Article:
Roku are also building their business globally — there is a great job here for someone to help with Biz Dev in London
This week our deep dive was all about Merchants — we covered Challenger brands, the burgeoning competition in Last Mile, Livestreaming, Retail Media (including two great papers from Goldman Sachs and Google) and Customer Acquisition. Catch up here.
The till free Amazon Fresh store concept has arrived in the UK — with a relatively small store in Ealing — and talk of more stores across London. Waitrose has opened its third dark store in London as they grow their delivery business.
Good media businesses are always looking to improve their content offering and DMGT look to have made a smart move with their acquisition of New Scientist magazine.
Equally, good businesses adapt and pivot. eBay is to merge with Norway’s Adevinta to create the worlds biggest classified ads business — but needs to sell Gumtree to meet regulators conditions.
And for Verizon, the relaxation of sports betting in the US is a way to restore their media business — particularly Yahoo Sports and their Fantasy Football leagues. They also stream some NFL games, so this deal with a betting partner could be lucrative.
Looking at smart media moves, you have to consider Rupert Murdoch and his plans for Fox. He has the $71bn he made from the sale to Disney and restrictions from the deal have now expired. He also has whatever bounty he got as part of the recent Google deal.
This FT piece is a must read; Rupert Murdoch at 90: Fox, succession and ‘one more big play’
The Facebook AR glasses are on their way. Their CFO told the Morgan Stanley event that the first edition is not going to be anywhere near where we want to eventually go but Boz publicly pondering whether they should include facial recognition or not suggests the tech is pretty advanced.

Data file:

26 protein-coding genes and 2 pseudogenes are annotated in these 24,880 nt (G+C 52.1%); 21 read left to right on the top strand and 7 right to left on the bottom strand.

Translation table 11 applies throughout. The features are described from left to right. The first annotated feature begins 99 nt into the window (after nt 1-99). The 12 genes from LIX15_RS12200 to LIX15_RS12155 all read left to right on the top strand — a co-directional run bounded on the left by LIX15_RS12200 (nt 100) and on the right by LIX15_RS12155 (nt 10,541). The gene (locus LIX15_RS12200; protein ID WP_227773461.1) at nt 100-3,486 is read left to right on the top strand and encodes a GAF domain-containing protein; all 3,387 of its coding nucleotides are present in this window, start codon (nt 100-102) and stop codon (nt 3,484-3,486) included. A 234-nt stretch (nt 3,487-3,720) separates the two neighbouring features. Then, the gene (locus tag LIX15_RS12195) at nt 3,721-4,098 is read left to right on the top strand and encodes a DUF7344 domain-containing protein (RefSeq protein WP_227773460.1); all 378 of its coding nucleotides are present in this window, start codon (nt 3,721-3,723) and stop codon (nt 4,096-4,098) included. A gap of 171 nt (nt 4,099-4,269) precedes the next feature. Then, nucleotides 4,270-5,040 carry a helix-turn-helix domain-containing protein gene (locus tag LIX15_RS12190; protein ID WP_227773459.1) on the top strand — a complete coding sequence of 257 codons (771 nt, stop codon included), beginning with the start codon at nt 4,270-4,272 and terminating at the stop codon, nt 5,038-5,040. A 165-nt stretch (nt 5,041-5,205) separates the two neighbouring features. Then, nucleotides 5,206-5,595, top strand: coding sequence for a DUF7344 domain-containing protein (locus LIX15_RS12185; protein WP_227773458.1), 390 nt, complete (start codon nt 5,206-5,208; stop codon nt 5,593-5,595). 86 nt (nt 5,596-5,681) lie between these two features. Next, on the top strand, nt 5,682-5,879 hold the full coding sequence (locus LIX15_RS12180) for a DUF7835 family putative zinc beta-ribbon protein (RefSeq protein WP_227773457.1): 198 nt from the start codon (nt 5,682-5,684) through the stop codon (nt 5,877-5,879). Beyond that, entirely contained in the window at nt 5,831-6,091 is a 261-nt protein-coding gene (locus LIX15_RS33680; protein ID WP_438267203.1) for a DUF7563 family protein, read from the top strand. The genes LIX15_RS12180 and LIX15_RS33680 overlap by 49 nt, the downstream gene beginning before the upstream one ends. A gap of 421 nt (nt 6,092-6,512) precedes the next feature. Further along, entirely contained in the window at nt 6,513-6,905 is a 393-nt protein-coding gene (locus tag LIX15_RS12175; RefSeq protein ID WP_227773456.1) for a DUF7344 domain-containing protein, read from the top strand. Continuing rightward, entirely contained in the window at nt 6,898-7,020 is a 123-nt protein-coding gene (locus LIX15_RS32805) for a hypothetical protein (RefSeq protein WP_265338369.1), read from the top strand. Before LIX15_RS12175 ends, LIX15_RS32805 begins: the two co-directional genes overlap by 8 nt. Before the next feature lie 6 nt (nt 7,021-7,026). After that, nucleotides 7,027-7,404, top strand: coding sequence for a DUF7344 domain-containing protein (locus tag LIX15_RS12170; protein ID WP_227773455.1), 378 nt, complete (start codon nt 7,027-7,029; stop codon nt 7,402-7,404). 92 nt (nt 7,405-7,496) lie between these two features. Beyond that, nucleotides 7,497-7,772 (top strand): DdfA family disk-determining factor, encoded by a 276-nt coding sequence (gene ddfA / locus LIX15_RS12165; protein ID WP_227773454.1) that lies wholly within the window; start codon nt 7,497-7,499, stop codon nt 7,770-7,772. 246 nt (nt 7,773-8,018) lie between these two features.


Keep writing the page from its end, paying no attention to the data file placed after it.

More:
Twitters Jack Dorsey announced his Fintech business Square is to acquire Tidal, the music service started by JayZ. Sounds odd, but looks like a play on the Creator economy — and remember the most successful Square product is the Cash payment App — made famous by working with lots of Hip Hop talent. Influencers everywhere.
The smart people at Stripe on The Age of the Ear
Finally.. one of the other good Morgan Stanley sessions was with Martin Sorrel and Scott Spirit of S4Capital. One thing that really resonated was SMS talking of them needing to really understand 20 or so companies;
GAFA / Spotify / Netflix / Snap / Pinterest / Twitter
Alibaba / Tencent / Tiktok /JD.com / Xiomai
LG / Samsung
Salesforce / Adobe / Oracle / IBM / SAP
Essentially, that’s what we do — help you understand what is going on, with a slightly narrower focus of GAFA and the next 11. And help you understand what it means for you and your business.
This is useful as I am thinking about how we develop Fix — and you can help by completing this survey to help me to better understand what people like and don’t like right now
Thanks so much to those who have already taken part — it is proving really helpful already.